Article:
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Economic Development Textbook Notes Chapter 2

by: Stephanie Scott

Economic Development Textbook Notes Chapter 2 ECN 201 10

Marketplace > Washington College > Economics > ECN 201 10 > Economic Development Textbook Notes Chapter 2
Stephanie Scott
Washington College
GPA 3.92

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Notes on the textbook for chapter 2, includes Human Development Index and issues with GDP, comparison of developing countries of the present to developing countries of the past
Economic Development
Dr. Daniels
Class Notes
development, Gross Domestic Product, Economics, International Trade, poverty
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This 8 page Class Notes was uploaded by Stephanie Scott on Sunday September 25, 2016. The Class Notes belongs to ECN 201 10 at Washington College taught by Dr. Daniels in Fall 2016. Since its upload, it has received 42 views. For similar materials see Economic Development in Economics at Washington College.

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Date Created: 09/25/16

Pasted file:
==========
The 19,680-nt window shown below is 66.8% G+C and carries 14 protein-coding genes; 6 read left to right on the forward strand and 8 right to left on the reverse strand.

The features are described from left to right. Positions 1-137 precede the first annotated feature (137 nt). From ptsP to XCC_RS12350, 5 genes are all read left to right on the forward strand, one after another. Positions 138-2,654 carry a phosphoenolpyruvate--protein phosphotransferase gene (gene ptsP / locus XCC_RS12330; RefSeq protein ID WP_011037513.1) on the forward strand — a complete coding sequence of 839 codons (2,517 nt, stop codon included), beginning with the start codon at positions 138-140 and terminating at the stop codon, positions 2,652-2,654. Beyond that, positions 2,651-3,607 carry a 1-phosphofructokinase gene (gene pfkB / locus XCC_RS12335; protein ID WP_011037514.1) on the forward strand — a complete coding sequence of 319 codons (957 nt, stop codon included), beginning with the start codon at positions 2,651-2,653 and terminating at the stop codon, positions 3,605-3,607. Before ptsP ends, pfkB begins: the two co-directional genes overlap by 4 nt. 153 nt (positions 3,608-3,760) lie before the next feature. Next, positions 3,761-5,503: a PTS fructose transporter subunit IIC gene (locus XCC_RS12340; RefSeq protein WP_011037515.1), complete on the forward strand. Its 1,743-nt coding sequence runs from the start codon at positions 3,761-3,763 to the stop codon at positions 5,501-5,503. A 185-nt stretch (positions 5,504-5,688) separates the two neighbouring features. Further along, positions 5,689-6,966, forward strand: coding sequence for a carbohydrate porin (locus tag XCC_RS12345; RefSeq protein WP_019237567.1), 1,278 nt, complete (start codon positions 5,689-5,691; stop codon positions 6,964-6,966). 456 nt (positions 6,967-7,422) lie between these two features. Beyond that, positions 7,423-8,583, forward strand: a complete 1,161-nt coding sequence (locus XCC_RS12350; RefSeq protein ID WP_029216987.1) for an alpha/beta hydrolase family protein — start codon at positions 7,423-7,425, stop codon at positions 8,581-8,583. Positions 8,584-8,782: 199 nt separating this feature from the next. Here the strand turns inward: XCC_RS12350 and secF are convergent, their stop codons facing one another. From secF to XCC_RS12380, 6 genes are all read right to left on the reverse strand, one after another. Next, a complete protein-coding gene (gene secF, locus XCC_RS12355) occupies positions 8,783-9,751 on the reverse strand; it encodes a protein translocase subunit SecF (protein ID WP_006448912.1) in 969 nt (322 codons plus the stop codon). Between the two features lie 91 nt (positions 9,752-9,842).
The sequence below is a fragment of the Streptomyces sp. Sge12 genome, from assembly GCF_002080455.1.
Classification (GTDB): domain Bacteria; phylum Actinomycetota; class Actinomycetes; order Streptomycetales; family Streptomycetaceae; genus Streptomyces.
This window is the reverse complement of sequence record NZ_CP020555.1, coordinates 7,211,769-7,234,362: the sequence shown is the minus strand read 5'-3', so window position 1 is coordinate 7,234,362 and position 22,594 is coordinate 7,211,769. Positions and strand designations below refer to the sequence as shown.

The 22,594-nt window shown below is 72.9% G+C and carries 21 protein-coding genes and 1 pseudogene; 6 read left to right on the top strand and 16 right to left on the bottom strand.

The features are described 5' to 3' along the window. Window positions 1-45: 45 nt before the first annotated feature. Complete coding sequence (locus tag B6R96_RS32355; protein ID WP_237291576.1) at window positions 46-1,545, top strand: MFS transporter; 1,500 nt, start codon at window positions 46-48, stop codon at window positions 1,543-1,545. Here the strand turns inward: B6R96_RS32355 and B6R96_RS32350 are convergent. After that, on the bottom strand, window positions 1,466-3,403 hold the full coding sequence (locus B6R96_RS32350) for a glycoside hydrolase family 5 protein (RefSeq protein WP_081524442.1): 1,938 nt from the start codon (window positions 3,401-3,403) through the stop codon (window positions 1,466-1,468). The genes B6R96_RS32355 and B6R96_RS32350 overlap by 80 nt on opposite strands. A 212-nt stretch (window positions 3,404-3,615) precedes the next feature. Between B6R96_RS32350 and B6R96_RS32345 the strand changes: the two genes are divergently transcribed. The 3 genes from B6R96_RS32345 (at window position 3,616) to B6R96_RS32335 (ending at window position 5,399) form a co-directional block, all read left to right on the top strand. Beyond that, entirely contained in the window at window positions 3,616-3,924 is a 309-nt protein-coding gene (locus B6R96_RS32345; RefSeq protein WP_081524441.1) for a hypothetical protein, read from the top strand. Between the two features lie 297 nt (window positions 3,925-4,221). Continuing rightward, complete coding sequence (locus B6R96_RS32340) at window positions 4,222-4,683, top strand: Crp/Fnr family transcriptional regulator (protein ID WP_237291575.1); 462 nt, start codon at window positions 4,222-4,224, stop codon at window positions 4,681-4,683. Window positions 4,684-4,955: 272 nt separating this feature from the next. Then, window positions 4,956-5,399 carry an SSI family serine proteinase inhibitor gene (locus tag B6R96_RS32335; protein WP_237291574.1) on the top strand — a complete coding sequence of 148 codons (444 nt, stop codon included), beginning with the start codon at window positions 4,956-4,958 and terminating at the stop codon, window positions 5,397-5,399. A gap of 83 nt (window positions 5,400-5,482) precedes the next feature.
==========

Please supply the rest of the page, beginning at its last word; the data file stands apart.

The Economics of Development Textbook Notes (Economic Development Todaro Smith) Chapter 2: Comparative Economic Development Introduction: - Inequality is one of the most defining characteristics of the world today - LDC’s share: o Lower living and productivity levels, lower industrialization, lower human capital o Higher inequality, higher absolute poverty, higher social fractionalization, larger rural population o Underdeveloped markets, adverse geography, lingering colonial impacts 2.1 Defining the Developing World - world generally defined by per capita income World Bank= an organization known as an international financial institution, provides development funds to developing countries - World Bank ranks countries by GDP per Capita and classifies them as LIC, LMC, UMC, and OECD Low Income Country(LIC)= GNI per capita less than $976 in 2008 Middle Income Countries (LMC and UMC) = (lower middle and upper middle) GDP between $976-$11,906 in 2008 - ‘developing’ generally means all but the OECDs, so anything below $11,906 Newly Industrializing Countries= distinction sometimes drawn between UMC’s and newly high income countries, developing dynamic industrial sector and building links to international trade, finance, and investment Least Developed Countries= (LDC) UN designation of countries with low income, low human capital, and high economic vulnerability - 49 countries are ranked LDC (mostly in Africa and Asia) - another term being used synonymously is ‘emerging markets’ to give a nod to progressing markets with investments and trade growth 2.2Basic Indicators of Human Development PPP: GNI= gross national income, total domestic and foreign output claimed by residents of a country (also GDP) - factor’s in incomes earned by foreign residents MINUS income earned in domestic economy by non-residents value added= portion of a product’s final value added at each stage of production depreciation= wearing out of equipment and infrastructure resulting in capital goods losing value over time capital stock= total amount of physical goods that have been produced for use in production of other goods and services (amount of equipment and machinery, steel) GDP= total final output of goods and services produced by a country’s economy WITHIN BORDERS by residents and non-residents, regardless of allocation between domestic and foreign claims PPP= purchasing power parity, a GNI calculation taking the cost of living into account for comparing living standards - otherwise income inequality is drastically exaggerated Indicators of Health and Education: - other measures besides income provide a more complete picture of the difference in wealth between countries o health, education, etc. are considered “basic indicators” 2.3Hollistic Measure of Living Levels and Capabilities - the UN Development Program’s Human Development Reports rank nations based on longevity, knowledge, and living standards to categorize countries into 4 levels for human development Human Development Index= index measuring national socioeconomic development based on combing measure of education, health, and adjusted real income per capita - index is always shown as a number between 0 and 1 or as a percentage Diminishing Marginal Utility= subjective value of additional consumption lessens as total consumption grows - like when you eat a brownie, the first bite is fantastic, second bite amazing, third bite great, till the last bite is not bad and now you hate yourself because you actually ate 5 brownies so that last one tastes more like guilt than anything - the human development index is measured by averaging three other indices: The Life Expectancy Index, Education Index (a combo of adult literacy and gross enrollment) and GNI per capita o Life expectancy is measured as (current expectancy – 25)/ (85- 25), with no DMU assumed o Education Index: 2/3(adult literacy% /100) + 1/3(% enrolled/100) - HDI= 1/3(GNI per Capita Index) + 1/3(Education Index) + 1/3(Life Expectancy) o This formula emphasizes that development is not just about income growth o Formula has been criticized for “enrollment index” because enrolled doesn’t mean someone actually finished schooling, and does not consider quality of education Human Capital= productive investments in people such as skills, values, and health resulting from expenditures on education, on-the-job training, and medical care - HDI rises with income, but there is still large variation between countries with similar income and HDI o Important to display inequality within countries: Brazil is wealthy but has vast amounts of poor…why? The New HDI: - changed in 2010 to address criticism 1. GNI replaced GDP because it incorporates what people do with income and how income is earned abroad 2. education index now includes average education attainment per years attended 3. expected education achievement index now included in UN measure 4. literacy and enrollment no longer included indices because they aren’t reliable to begin with 5. maximum values changes to show small gains for countries starting at very low levels 6. lower goal for income has been reduced for the same reason 7. use a natural log for equations rather than a common log 8. computed with a geometric mean now 2.4 Characteristics of the Developing World: Diversity within Commonality - different development problems call for different specific policies and strategies Lower Levels of Living Productivity: - Even with PP incorporated, the variation in GDP per capita is huge - At the lowest income levels, a vicious cycle develops where decreased spending on education and investment –due to lower income levels- results in lower per capita productivity and economic stagnation, which causes income to drop, and around it goes - Low income doesn’t mean being too small to generate enough product or too large a population to overcome economic inertia o There is no correlation to population size and economy size Lower Levels of Human Capital: - Health, education, and skills are essential for economic growth - health and education themselves are very strongly interrelated o For Example: child mortality rates improve as mother education increases Higher Levels of Inequality and Absolute Poverty - 1.4 billion people live in extreme poverty (less than $1.25 a day) - increased income is very unequal in countries in Latin America and Africa o these are generally very resource rich countries - extreme poverty from low human capital, sociopolitical exclusion, and other deprivations absolute poverty= situation of being unable/barely able to meet subsistence essentials (food, clothing, shelter, and basic healthcare) - subsistence levels vary between countries because they have difference socioeconomic requirements Higher Population Growth Rates: - more than 5/6 of the globe lives in developing countries - LMC’s and UMC’s have huge variation in birth rates Crude birth rate= the number of children born alive each year per 1000 of the population - High birthrate means the labor force has to support more people than in wealthy countries Dependency burden= proportion of population age 0-15 and 65+ (considered economically unproductive) not counted in the labor force - In rich countries the 65+ group is supported by pension which doesn’t exist in lower income countries o LDC labor force has to support double the population of OECDs, both 0-15 AND 65+ Greater Social Fractionalization Fractionalization= significant ethnic, linguistic, and other social divisions within a country - High in LDC’s, often results in violent conflict - Issues like low schooling, political instability, weak financial systems and infrastructure are explained by fractionalization o Inequalities in the population keep certain groups from ever gaining prosperity, and prevents cohesion in institutions - Greater fractionalization increases the likelihood of internal strife and political instability - Ethnic and religious diversity does not result in turmoil or instability; it hinges on the ability for groups to cooperate o If certain groups are in power and others are discriminated against it will result in decreased efficiency economically and politically Larger Rural Populations with Rapid Rural-to-Urban Migration: - Population shift from agriculture to manufacturing and service industry (combined with rural-to-city migration) is a huge indicator of development o Dark side is it can create tremendous infrastructural strain Lower Levels of Industrial and Manufacturing Exports: - Industry is always associated with greater development, and is usually prioritized by the government - Emerging countries are slowly moving away from agricultural and mineral-mining and more are classified as LMCs and UMCs, they are industrializing rapidly - LDC’s are still heavy on agriculture and resource mining, they have low product diversification which makes them very dependent on the market winds globally (not stable) Adverse Geography: - Most developing countries are sub-tropical, meaning they’ve had to deal with parasites and pests, extreme heat, and global warming is only exacerbating this Resource endowment= a nation’s supply of usable factors of production such as raw materials, minerals, labor - Some countries face the “curse of natural resources” o The DRC struggles with conflict over profits from raw materials, the result is a lot of fighting and the economic reliance on one industry (mining) Underdeveloped Markets: - Underdeveloped markets lack: 1. A legal system for property rights 2. A stable currency 3. Good infrastructure 4. Efficient insurance and banking systems 5. Available market information on the prices of goods 6. Conducive social norms for free trade (no bribery etc.) Imperfect market= the theoretical assumptions for perfect market competition are violated by things like low numbers of buyers or sellers, barriers to entry, and incomplete information for efficient decision making - The result is an underperforming market Lingering Colonial Impacts and Unequal International Relations: Colonial Legacy: o The effects of colonization’s leftovers o stunted government and institution growth o poorly formed markets lingering years after being officially ‘free’ o colonial governments also reinforced inequality and often incorporated/created ethnic divisions to maintain control (think Rwanda)  result today is that inequality is incorporated in all aspects of these baby governments o “middle-income trap” where cultural barriers make it impossible for any but an elite group to make above the middle class income External Dependence o LDC’s are less organized and less influential globally, with less control over institutions that are supposed to help them (World Bank, WTO etc.) o They can’t protect themselves from unfair protectionist policies by developed countries and are dependent on political good will of the OECDs 2.5 How LIC’s Today Differ from OECD’s in Earlier Stages - 8 significant differences 1. physical and human resources 2. per capita income and GDP compared to the globe 3. climate 4. population size, growth, and distribution 5. historical role of internal migration 6. international trade barriers 7. basic science and technology R&D capabilities 8. domestic institution efficiency Physical and Human Resource Endowments: - LDC’s are now less endowed than OECD’s were when they were developing (generally) - LDC’s have much lower human resources, relatively less educated and skilled than OECD populations were - Unable to maintain long-term growth because they don’t have a base to build off of - There’s a huge idea gap (ability to solve technological and social problems) Relative Levels of Per Capita Income and GDP: - GDP etc. relatively lower in LCD’s than it was for OECD’s at the same stage - Today’s developed world was advanced even then for its time (relatively) so the gap widened Climatic Differences: - Colonists left less helpful institutions in climates they found uncomfortable - Hot areas with high humidity also experience rapid soil deterioration which is a struggle for agriculture Population Size, Distribution and Growth - OECD’s had slow population growth which gradually increased parallele to industrialization, then slowed down - LCD’s now are rapidly increasing population but not at an equal rate with industrialization, as a result the country can’t support the population Historical Role of International Migration - Before, excess population would migrate to find more jobs but now the places they need to go are too far away to relieve unemployment pressures o Some still have managed to move to low pressure areas in OECD’s, prompting rise of nationalist feelings and immigration restrictions brain drain= emigration of highly educated and skilled professionals and technicians from the developing countries into the developed worlds - Loss of intellectual resources hurts developing countries, only positive is that it encourages others to gain more education o Brain drain didn’t happen in OECD’s when they were developing, the intellectuals were forced to stay and build up their country because there weren’t better opportunities elsewhere The Growth Stimulus of International Trade: Free trade= trade in which goods can be imported and exported without any barriers in the form of tariffs, quotas, or other restrictions - Propelled development of today, allowed for product diversification - Non-oil-exporting countries struggled in the 19 century Terms of trade= ration of a country’s average export price to its average import price - Post WW1 developing nations received lower prices for some goods OECD’s sold pre WW1 - Developing countries usually used tariffs against cheap goods from OECDs but this prevented free trade and halted their growth in the end o example: China blossomed after abandoning protectionist policies Basic Scientific and Technological Research and Development Capabilities - OECDs stay on top by continuing to generate and apply technological innovations made possible by surplus wealth (allowing for specialization) Research and Development= (R&D) scientific investigation with a view toward improving the existing quality of human life, products, profits, factors of production, or knowledge - R&D goes towards solving the problems of OECD’s, and LCD’s don’t have enough money to facilitate the amount of R&D to fix their problems and work towards long-term interests - Must focus instead on simpler products and smaller markets - LDC’s are playing catch-up, OECD’s continue to move ahead Efficacy of Domestic Institutions: - at early stages most OECD’s had institutions, with economic rules providing access for driven people, but colonialism prevents this - institutions change very slowly, so it’s hard to get rid of poor ones - OECD’s had more flexible social and political flexibility and mobility for people o Ways to deal with social pressures and unrest other than descending into civil war 2.6 Are Living Standards of Developed and Developing Nations Converging? Divergence= tendency for per capita income to grow faster in higher-income countries than in lower income countries so the income gap widens across countries over time Convergence= tendency for per capita income to grow faster in LDC’s than OECDs so that the LDC’s are catching up and will achieve “conditional convergence” when (other things equal) income evens out - Technology transfer should help them catch up, “advantage of backwardness” is that they don’t have to ‘reinvent the wheel’ - LDC’s have high amounts of resources like people AS WELL AS high factor resources which OECD’s no longer have (they used them up during their own development) Relative Country Convergence: - Basic income is looking at LCD growth compared to OECD growth or the relative income gap - No apparent tendency demonstrated for convergence (49 at the bottom show no sign of catching up) - All OECD’s are converging with each other, but the LCD’s aren’t catching up with them Absolute Country Convergence - Even though countries like China have rapid growth they are still ‘losing’ based on absolute wealth. And this gap will continue to widen for a while before it starts to close Population-Weighted Relative Country Convergence: - Takes huge influence of population for India and china out of the picture when comparing; result is that there has been a convergence since 1989 World-As-1-Cpnvergence: - This calculation is very hard to do accurately and so isn't used 2.7Long-Run Causes and Comparative Development - In the long run geography doesn’t matter as demonstrated historically, but today it is less clear in its impact Economic institutions= “humanly devised” constraints that shape interactions in an economy, including formal rules embodied in constitutions, laws, contracts, and market regulations, plus informal rules reflected in norms of behavior, conduct, values, customs, and generally accepted ways - Property rights remove anti-competitive behaviors, social insurance encourages economic participation - Those established in colonies were often not conducive to long-term market growth o Did this frequently in harsh environments that colonial powers weren’t accustomed to  Example; difference between institutions developed in north America compared to Africa - Most productive colonies in the past are now the least productive countries because they were domineered by their colonial powers - Varying degrees of enforced inequalities have long-term influence on post-colonial institutional inequalities - “never colonized” countries like Thailand and china show qualities of initial institutions matter and are not solely based on colonial presence - “once institutions are accounted for, trade itself explains very little” - forces protecting elites and keeping broader population out of the market hurts development; institutions resistant to reform also prevent development 2.8 Concluding Observations: - all historically founded problems have solutions - major structural and social changes must occur globally in LCD’s and OECD’s both - some “advantages of backwardness” can help countries skip development levels, but it’s mostly harmful